Submitted by Nute Chapman
From Onaway Outlook May 23, 2014
Caption : Verne Jackson July of 1940 with one of his teams.
As I drift back a few weeks ago and read the "Autobiography of a Bicycle Rim" again, I am amazed at the content of the article. One would have to believe that the lad of 15 years of age either worked at the factory or his parents may have worked there. At any rate I would like to shed a bit of knowledge that I have gained from my interest in the American Wood Rim (AWR) Company.
First of all, the pond of water that the logs were dropped into was "the Hot Pond." The logs were dumped into the pond to wash the dirt from them, and to wet them for easier sawing. The pond would hold a flatcar load of logs.
The men would use a "Pike Pole" to spin the logs and wash the dirt away. This pond had to be cleaned with a special dredge box. The dirt from the fertile hardwoods was stockpiled and dried. It was stockpiled and dried . It was sold to the ladies for their flower boxes and gardens.
The pond had steam pipes coming into it to heat the water. After the logs were cleaned the men would guide them to the end of the pond where they were guided onto a chain conveyer that carried them to the second floor of the mill. They were again wetted down to make for easy sawing.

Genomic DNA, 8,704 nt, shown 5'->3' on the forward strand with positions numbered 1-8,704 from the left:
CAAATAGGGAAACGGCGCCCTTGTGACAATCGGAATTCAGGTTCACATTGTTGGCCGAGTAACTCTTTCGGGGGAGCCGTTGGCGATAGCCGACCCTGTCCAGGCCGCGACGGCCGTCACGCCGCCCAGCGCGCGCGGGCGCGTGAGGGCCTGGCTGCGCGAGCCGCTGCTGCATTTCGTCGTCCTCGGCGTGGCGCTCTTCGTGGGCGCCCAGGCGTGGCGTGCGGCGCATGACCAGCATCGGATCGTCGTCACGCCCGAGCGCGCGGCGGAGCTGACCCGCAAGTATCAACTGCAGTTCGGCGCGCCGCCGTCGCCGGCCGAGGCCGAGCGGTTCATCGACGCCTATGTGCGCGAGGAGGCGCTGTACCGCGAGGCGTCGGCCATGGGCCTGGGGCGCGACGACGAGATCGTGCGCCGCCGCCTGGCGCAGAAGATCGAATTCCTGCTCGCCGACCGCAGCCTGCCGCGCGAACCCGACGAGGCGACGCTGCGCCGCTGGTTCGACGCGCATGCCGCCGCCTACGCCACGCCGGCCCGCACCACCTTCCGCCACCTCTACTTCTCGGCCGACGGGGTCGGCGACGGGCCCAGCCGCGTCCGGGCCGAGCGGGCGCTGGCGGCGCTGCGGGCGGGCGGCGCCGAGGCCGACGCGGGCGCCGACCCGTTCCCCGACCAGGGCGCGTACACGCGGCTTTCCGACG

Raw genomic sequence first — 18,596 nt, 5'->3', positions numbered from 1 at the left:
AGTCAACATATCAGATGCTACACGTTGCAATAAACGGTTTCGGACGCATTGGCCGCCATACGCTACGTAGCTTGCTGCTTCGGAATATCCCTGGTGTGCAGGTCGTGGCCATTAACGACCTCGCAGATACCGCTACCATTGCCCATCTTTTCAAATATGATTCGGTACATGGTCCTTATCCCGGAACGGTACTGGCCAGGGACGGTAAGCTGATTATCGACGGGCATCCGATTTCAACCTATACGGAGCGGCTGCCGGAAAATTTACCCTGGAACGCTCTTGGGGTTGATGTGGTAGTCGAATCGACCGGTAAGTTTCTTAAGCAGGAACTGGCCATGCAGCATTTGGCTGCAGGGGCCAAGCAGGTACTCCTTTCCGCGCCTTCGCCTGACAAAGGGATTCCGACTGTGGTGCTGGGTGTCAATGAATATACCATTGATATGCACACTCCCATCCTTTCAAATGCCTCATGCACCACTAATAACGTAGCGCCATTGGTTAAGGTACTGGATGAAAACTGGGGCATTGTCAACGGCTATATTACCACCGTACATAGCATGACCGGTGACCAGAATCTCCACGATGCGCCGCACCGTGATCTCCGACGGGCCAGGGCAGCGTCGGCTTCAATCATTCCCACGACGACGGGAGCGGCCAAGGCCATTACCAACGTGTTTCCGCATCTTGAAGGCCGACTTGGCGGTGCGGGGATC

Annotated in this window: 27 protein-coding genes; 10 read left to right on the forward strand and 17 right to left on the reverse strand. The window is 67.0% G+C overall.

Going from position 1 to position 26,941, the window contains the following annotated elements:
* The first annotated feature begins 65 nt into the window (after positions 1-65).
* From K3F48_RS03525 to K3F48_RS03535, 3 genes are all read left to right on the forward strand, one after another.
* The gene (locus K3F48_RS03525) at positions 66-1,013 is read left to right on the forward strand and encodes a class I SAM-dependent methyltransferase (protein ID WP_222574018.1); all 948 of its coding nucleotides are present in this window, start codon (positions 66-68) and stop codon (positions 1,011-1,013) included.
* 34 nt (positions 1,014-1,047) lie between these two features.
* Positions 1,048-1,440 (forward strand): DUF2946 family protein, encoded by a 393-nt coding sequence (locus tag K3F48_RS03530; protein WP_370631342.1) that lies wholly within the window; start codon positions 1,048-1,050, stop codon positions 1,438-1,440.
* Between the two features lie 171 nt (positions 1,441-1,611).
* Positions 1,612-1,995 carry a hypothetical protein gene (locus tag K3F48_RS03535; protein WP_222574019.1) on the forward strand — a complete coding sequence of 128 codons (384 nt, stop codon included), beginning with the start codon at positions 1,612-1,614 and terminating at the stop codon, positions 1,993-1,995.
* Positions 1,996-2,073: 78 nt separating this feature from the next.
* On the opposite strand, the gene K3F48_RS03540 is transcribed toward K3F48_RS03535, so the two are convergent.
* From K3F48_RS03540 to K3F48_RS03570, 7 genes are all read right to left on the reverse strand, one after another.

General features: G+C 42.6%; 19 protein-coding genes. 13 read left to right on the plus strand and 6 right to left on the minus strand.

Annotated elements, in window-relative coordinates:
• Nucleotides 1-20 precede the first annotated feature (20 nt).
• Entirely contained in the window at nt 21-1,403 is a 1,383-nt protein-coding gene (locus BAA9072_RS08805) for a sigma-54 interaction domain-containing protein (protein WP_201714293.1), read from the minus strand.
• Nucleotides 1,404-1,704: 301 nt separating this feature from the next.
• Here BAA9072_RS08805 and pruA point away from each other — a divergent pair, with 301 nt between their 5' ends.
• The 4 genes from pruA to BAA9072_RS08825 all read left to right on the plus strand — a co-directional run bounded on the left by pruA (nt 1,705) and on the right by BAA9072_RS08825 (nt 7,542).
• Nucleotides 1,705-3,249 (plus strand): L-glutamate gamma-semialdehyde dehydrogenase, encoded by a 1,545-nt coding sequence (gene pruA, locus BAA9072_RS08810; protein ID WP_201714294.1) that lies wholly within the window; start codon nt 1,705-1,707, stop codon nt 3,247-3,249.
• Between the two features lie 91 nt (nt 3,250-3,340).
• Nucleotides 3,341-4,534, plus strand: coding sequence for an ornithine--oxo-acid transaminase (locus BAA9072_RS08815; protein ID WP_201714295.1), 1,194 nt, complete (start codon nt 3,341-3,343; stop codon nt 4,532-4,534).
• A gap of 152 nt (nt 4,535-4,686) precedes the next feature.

The shaft and bearings that drove the chain lift can be seen at the entrance to the courthouse. This piece of AWR history was salvaged from the end of the hot pond by this writer with the help of my brother-in-law Richard Hart and Robert Nash. I gained permission from the property owner, Tom Ellenberger, to store the shaft. Bob's John Deere did the heavy work.
The anchor to help unload the rail cars was still in place when we salvaged the shaft. My interest in the AWR Company was started when my Dad would talk about how Onaway grew from a few residents in 1900 to a few thousand by 1920.
I was very privileged when I got to know Vern Jackson. Jackson was the yard foreman on the day that the factory burned. I spent two afternoons with him touring the plant ruins. It was with him at the hot pond that I became very hooked on Onaway history.
Vern is Ruth Szymoniak's grandfather. Our good friends and neighbors live just a block away form us on School Street. Judy Shaloy, another granddaughter, lives two blocks from us.
Onaway will se some great improvements at the AWR site in the very near future.
One of these is to relocate the shaft back to its original location where one will see it from the pathway that will pass by the hot pond.
From the Onaway Outlook, May 23, 2014, page 5.
Retyped by J. Anderson